In the previous article, we learned how Octane’s Path Tracing kernel mimics reality through a deep dive into how light works in Octane. If we set up lighting following real-world rules, we can achieve beautiful and realistic results without tweaking many settings or cheating too much. However, incorrect lighting causes noise and artifacts, and Heartache. So, how to control noise and artifacts in Octane for C4D for realistic renders? This guide will help you find the ways.
PT kernel in Octane, an unbiased path-tracing engine, works by essentially shooting a bunch of rays from the camera into the scene and calculating their paths to various light sources. The more difficult for rays to trace the paths, the more samples/calculations are needed for a clean result. This difficulty shows up visually as noise and artifacts.
These calculations aim to mimic reality, so unrealistic values for lights and materials are harder to resolve, leading to more noise. With extreme values, calculations begin to break down, and render errors will appear like fireflies, color clipping, and hotspots.
This isn’t to say a perfectly realistic scene will always result in clean, quick renders. If the ray paths to light sources are obscured, blocked, or refracted (through glass), the calculations become much harder and noisier, taking longer to resolve cleanly.
First, we need to set up our scene properly to minimize noise and artifacts in Octane. Once we optimize our scene, we can apply tricks and tweaks to clean up any remaining issues.
First and foremost, making sure a real-world scale for the scene. The easiest way is to add a C4D Figure object into the scene as a reference. This will check if plants are tiny or chairs are large. All objects should be close to their actual size in real life, so light interacts correctly. If objects are abstract like sculptures, we still want reasonable sizes. Plausibility is key.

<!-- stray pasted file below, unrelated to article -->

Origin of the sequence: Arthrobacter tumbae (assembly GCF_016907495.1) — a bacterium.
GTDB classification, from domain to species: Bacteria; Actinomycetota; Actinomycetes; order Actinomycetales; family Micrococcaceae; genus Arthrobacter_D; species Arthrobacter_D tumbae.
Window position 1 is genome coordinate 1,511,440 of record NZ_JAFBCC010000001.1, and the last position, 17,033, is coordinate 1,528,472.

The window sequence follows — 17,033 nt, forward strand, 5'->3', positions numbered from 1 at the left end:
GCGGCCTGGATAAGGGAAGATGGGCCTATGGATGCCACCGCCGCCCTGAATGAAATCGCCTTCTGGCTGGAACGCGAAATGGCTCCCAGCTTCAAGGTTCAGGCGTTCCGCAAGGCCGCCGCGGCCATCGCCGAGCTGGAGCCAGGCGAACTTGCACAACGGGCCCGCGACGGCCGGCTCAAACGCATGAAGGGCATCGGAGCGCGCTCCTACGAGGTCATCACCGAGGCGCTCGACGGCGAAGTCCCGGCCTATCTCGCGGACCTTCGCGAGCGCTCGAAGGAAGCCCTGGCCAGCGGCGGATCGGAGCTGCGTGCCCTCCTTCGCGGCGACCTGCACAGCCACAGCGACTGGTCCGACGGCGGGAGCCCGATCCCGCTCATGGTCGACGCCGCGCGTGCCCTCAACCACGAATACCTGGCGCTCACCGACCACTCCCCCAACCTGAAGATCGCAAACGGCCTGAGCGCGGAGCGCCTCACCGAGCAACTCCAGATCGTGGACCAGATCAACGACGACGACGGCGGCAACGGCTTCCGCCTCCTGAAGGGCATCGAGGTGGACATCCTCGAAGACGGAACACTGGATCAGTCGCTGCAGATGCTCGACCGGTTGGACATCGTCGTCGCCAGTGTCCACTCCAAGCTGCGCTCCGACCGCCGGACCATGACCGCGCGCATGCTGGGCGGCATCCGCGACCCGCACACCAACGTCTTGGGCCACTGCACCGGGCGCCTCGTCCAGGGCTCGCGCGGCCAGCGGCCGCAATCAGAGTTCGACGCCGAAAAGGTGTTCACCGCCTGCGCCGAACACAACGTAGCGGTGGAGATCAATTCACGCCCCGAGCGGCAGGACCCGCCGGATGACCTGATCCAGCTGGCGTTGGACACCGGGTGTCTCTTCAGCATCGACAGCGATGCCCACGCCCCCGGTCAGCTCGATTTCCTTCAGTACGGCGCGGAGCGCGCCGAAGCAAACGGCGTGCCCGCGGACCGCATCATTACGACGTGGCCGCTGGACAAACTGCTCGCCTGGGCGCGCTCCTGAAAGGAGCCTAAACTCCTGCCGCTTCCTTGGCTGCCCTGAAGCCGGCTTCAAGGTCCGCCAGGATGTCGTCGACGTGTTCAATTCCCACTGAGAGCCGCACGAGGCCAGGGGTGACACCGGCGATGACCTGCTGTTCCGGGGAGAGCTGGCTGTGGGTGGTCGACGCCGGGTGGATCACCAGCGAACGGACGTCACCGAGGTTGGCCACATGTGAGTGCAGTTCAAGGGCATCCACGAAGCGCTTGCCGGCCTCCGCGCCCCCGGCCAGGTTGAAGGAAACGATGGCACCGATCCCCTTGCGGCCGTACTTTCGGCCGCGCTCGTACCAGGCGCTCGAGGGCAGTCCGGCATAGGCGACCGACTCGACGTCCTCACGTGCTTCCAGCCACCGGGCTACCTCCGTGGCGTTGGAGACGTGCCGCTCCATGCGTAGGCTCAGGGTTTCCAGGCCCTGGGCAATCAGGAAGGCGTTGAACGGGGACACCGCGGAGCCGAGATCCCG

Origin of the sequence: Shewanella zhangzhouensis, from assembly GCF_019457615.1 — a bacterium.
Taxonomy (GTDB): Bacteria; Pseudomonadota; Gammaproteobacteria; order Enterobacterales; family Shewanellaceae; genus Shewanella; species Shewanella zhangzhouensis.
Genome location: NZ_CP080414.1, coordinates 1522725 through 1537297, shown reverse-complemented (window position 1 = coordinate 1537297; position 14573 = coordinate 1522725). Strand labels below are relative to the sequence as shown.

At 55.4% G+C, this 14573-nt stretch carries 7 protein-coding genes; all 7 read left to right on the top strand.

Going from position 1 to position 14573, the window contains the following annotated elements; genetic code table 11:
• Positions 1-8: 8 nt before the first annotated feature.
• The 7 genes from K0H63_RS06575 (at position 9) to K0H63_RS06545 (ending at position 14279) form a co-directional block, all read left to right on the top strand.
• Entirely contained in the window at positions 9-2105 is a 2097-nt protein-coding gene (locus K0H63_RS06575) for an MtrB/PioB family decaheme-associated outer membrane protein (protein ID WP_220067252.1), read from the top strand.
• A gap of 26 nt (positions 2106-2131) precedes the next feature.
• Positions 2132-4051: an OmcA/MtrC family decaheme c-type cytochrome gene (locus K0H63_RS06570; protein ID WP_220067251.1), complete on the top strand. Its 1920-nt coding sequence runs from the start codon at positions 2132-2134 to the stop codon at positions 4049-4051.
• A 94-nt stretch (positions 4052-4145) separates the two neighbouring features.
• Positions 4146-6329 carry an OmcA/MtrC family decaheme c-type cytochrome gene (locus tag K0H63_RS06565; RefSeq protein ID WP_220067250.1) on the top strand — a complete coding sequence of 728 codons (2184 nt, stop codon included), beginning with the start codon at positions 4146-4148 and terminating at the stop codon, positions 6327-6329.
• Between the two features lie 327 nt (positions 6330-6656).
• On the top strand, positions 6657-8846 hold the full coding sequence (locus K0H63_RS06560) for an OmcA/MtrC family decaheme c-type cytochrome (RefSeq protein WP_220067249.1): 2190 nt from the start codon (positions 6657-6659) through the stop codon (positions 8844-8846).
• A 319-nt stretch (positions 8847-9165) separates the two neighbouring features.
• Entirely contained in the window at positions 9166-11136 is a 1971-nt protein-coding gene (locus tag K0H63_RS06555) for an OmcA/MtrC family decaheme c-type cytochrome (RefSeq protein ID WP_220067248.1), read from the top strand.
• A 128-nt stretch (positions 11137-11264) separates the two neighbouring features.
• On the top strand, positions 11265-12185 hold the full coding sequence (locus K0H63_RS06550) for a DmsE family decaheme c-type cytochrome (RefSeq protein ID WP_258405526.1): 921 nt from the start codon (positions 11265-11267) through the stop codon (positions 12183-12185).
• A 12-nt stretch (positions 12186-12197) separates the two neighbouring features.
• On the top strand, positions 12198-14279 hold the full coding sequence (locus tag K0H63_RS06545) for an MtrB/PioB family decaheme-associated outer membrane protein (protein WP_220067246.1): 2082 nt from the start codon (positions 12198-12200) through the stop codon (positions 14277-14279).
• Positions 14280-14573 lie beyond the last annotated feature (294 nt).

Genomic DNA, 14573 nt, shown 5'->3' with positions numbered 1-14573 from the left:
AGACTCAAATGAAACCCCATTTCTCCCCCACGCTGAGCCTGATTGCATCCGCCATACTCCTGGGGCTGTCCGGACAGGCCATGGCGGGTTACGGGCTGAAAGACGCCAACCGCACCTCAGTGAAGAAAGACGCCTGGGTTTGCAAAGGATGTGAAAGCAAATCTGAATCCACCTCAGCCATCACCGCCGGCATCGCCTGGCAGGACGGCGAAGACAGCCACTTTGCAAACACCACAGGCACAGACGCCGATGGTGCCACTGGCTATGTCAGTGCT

If using real-world light fixture geometry downloaded from a manufacturer, we must ensure it is properly scaled. Often these are imported in millimeter scale rather than centimeter scale, so we have to make accordingly adjustments before bringing them into C4D to match real-life dimensions.
This step is important because lots of calculations rely on normals, especially for emitting surfaces. Imported CAD models can have incorrect normals, so we should ensure as many normals as possible face outwards (orange in C4D, not blue when selected).
Our materials should also be physically plausible. If using RGB Spectrum for our colors in the Albedo/Diffuse channel, we should avoid extreme values (e.g. 100% red, 0% green/blue, or 100% S or V using an HSV model). Gaussian Spectrum avoids this issue; however, it’s a bigger pain to find an exact color this way.
After RGB spectrum colors, the next biggest causes of noise are usually unrealistic IOR (Index of Refraction) and Dispersion values. The more unrealistic these are, the worse the render errors will be. Displacement and Mediums (for things like glass and liquids) are especially difficult for the renderer to calculate, so if they can be replaced with approximations like Bump and Diffuse Transmission, that would speed up the render. If not, they just need to be optimized and kept within the realm of reality.
For lights, we’ll want to use a texture to manually control efficiency. The Gaussian Spectrum node is often the best option unless we need an exact RGB color. If using an IES distribution, it will handle efficiency for us. We can use a 1/1/1 Gaussian Spectrum and lower the Power to intentionally dim the light.
A hard and fast rule is that we should avoid blocking or obscuring light rays as much as possible, especially the most powerful ones. Instead, we want to mask and control the distribution and move our fixtures around so they emit outward and as unobstructed as possible.
In the scene above, the lights and environment are the same. We see two omnidirectional area lights with a Power of 10, Gaussian Spectrum Texture of 1/1/0.2. “Use primitives” is enabled, also there is no distribution texture. Render settings are Pathtracing at 64 samples with AI Light on. All other settings are at default, the only difference is how far the lights are from the walls and ceiling.
There are just two lights in the scene, thus all the rays which are used to illuminate the scene must trace back to them. The more obscured the emitting area is, the harder it is to calculate and the more noise appears.